Top of his priority was to fulfill his father’s dream of setting up a museum of folk traditions. And that’s how Arna Jharna desert museum at Moklawas village, 15 kilometres from Jodhpur city on the Jaisalmer road, came about. Arna Jharna (Hindi words for forest and spring) encompasses a rocky outcrop and a ravine, which includes an old stone quarry turned watershed, and commands breathtaking views of the rocky plains of the scrubland, showcasing the harsh beauty of the Marwar region of Rajasthan. Spread over 10 acres, the museum is a haven for desert flora and fauna apart from being the repository of living traditions documented through hours of ethnographical interviews on the folk practices of the state. “It is marked by a devotion to the natural and organic resources of Rajasthan, the local communities and their local forms of knowledge, art and culture,” says Kuldeep Kothari.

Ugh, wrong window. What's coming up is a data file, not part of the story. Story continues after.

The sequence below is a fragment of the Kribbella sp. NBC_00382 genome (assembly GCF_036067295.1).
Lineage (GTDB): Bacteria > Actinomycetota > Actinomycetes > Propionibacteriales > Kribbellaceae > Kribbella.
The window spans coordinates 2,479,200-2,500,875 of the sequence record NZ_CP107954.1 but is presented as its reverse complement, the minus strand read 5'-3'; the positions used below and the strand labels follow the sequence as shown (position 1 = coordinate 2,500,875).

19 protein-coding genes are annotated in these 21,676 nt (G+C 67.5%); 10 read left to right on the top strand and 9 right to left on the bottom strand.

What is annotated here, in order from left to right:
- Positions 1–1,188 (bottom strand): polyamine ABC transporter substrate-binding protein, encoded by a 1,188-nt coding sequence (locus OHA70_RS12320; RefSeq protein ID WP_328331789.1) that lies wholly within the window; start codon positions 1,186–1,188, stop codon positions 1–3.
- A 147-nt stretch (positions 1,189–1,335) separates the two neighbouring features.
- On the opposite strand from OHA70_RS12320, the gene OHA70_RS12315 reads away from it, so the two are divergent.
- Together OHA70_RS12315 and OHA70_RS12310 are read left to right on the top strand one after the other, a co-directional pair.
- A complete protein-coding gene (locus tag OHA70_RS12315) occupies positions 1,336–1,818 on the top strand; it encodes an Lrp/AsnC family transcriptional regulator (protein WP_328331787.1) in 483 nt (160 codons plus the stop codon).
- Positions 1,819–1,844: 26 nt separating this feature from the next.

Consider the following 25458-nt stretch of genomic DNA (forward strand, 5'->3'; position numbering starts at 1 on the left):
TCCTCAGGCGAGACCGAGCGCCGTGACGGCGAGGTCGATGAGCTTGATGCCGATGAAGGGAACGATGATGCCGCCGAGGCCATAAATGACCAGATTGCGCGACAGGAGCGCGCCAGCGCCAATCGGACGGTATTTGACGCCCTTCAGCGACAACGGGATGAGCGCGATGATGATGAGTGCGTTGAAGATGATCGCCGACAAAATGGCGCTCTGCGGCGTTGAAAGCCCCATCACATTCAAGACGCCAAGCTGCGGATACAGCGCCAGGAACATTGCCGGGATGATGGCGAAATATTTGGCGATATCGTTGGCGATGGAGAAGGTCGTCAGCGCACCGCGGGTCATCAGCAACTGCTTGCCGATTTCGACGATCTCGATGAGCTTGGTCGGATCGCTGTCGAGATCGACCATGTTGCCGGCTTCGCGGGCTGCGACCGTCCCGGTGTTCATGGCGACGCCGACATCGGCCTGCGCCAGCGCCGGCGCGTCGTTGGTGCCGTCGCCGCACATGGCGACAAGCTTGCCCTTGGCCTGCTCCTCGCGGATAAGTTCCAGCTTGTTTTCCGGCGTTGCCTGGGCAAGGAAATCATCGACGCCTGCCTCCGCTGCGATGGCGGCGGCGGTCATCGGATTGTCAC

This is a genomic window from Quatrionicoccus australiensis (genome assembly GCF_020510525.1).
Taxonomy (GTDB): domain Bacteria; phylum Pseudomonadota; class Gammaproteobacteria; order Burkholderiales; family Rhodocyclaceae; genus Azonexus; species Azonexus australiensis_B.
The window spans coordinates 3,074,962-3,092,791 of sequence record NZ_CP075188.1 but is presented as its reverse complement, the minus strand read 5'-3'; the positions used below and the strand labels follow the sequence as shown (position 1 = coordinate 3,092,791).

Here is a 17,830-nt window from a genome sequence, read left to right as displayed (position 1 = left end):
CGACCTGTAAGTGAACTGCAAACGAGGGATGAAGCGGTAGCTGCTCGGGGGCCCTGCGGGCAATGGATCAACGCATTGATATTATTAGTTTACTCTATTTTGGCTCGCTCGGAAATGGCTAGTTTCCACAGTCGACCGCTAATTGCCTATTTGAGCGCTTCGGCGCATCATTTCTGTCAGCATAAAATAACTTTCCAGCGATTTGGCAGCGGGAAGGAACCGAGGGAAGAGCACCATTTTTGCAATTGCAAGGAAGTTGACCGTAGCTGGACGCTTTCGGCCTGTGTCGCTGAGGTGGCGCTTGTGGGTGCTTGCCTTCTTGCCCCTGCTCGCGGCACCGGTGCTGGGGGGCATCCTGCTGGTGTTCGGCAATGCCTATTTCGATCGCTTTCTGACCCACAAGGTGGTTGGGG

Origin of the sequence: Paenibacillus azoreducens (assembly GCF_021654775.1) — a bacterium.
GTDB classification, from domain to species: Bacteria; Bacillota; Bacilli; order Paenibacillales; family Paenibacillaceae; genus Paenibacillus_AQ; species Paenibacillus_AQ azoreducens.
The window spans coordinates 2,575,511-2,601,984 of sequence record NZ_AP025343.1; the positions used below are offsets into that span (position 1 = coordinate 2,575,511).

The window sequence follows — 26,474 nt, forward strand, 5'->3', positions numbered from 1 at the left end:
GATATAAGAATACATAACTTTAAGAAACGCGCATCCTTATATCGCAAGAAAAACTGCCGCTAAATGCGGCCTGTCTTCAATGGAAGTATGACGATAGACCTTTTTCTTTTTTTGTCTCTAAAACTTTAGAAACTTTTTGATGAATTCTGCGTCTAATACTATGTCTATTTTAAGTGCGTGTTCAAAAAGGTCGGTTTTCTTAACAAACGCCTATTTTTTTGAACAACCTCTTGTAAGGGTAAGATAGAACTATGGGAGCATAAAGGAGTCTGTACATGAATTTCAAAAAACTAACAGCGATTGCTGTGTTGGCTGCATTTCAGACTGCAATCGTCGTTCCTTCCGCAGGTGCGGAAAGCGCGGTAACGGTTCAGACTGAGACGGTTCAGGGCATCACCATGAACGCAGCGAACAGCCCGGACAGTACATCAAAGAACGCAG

Arna Jharna has 30 different varieties of trees and shrubs and is laid with a variegated carpet of several types of grass. The air is filled with sounds of birds and deer and peacock are regular visitors to an old stone quarry turned into a watershed. Komal Da, as the elder Kothari was popularly referred to, showed how musical traditions were endemic to three distinct agrarian zones as they were dependent on the available flora and fauna. For this study, Kothari divided the state into three food zones – pearl millet, sorghum and maize. Arna Jharna has a gallery of rare musical instruments. Many of them are not in use any more but their sounds and style are part of the audiovisual archive at the museum, which contains up to 8,000 hours of recordings Kothari carried out over several decades. There are fields of all three crops at Arna Jharna where schoolchildren visit in groups to know about them. There are more than 250 plants here, many of which have traditional medicinal value. “My father wanted people to remember what nature had given to the state and keep using this wealth,” says Kuldeep, adding that visitors are told about medicinal plants and encouraged to grow them so that they don’t become extinct.